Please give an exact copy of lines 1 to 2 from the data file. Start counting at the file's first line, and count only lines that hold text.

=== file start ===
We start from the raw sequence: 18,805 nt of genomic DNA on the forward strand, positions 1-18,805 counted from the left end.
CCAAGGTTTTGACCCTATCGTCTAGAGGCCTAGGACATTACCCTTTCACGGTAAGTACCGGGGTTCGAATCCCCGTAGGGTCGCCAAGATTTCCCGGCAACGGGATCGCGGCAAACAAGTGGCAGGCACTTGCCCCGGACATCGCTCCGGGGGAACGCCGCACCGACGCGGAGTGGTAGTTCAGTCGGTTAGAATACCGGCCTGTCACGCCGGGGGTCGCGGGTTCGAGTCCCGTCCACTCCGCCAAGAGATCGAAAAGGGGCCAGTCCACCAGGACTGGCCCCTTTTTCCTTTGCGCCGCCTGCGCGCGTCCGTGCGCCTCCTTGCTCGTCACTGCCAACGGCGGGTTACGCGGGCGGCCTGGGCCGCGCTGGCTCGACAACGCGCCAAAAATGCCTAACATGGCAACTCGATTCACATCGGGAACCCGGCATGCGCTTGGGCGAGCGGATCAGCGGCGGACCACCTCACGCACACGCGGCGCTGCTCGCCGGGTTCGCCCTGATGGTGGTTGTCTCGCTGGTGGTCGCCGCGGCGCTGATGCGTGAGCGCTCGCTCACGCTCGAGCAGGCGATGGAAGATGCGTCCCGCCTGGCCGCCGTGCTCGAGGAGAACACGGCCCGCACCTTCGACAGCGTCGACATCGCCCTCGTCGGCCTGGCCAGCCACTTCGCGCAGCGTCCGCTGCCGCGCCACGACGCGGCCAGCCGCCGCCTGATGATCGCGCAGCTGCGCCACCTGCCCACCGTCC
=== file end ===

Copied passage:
We start from the raw sequence: 18,805 nt of genomic DNA on the forward strand, positions 1-18,805 counted from the left end.
CCAAGGTTTTGACCCTATCGTCTAGAGGCCTAGGACATTACCCTTTCACGGTAAGTACCGGGGTTCGAATCCCCGTAGGGTCGCCAAGATTTCCCGGCAACGGGATCGCGGCAAACAAGTGGCAGGCACTTGCCCCGGACATCGCTCCGGGGGAACGCCGCACCGACGCGGAGTGGTAGTTCAGTCGGTTAGAATACCGGCCTGTCACGCCGGGGGTCGCGGGTTCGAGTCCCGTCCACTCCGCCAAGAGATCGAAAAGGGGCCAGTCCACCAGGACTGGCCCCTTTTTCCTTTGCGCCGCCTGCGCGCGTCCGTGCGCCTCCTTGCTCGTCACTGCCAACGGCGGGTTACGCGGGCGGCCTGGGCCGCGCTGGCTCGACAACGCGCCAAAAATGCCTAACATGGCAACTCGATTCACATCGGGAACCCGGCATGCGCTTGGGCGAGCGGATCAGCGGCGGACCACCTCACGCACACGCGGCGCTGCTCGCCGGGTTCGCCCTGATGGTGGTTGTCTCGCTGGTGGTCGCCGCGGCGCTGATGCGTGAGCGCTCGCTCACGCTCGAGCAGGCGATGGAAGATGCGTCCCGCCTGGCCGCCGTGCTCGAGGAGAACACGGCCCGCACCTTCGACAGCGTCGACATCGCCCTCGTCGGCCTGGCCAGCCACTTCGCGCAGCGTCCGCTGCCGCGCCACGACGCGGCCAGCCGCCGCCTGATGATCGCGCAGCTGCGCCACCTGCCCACCGTCC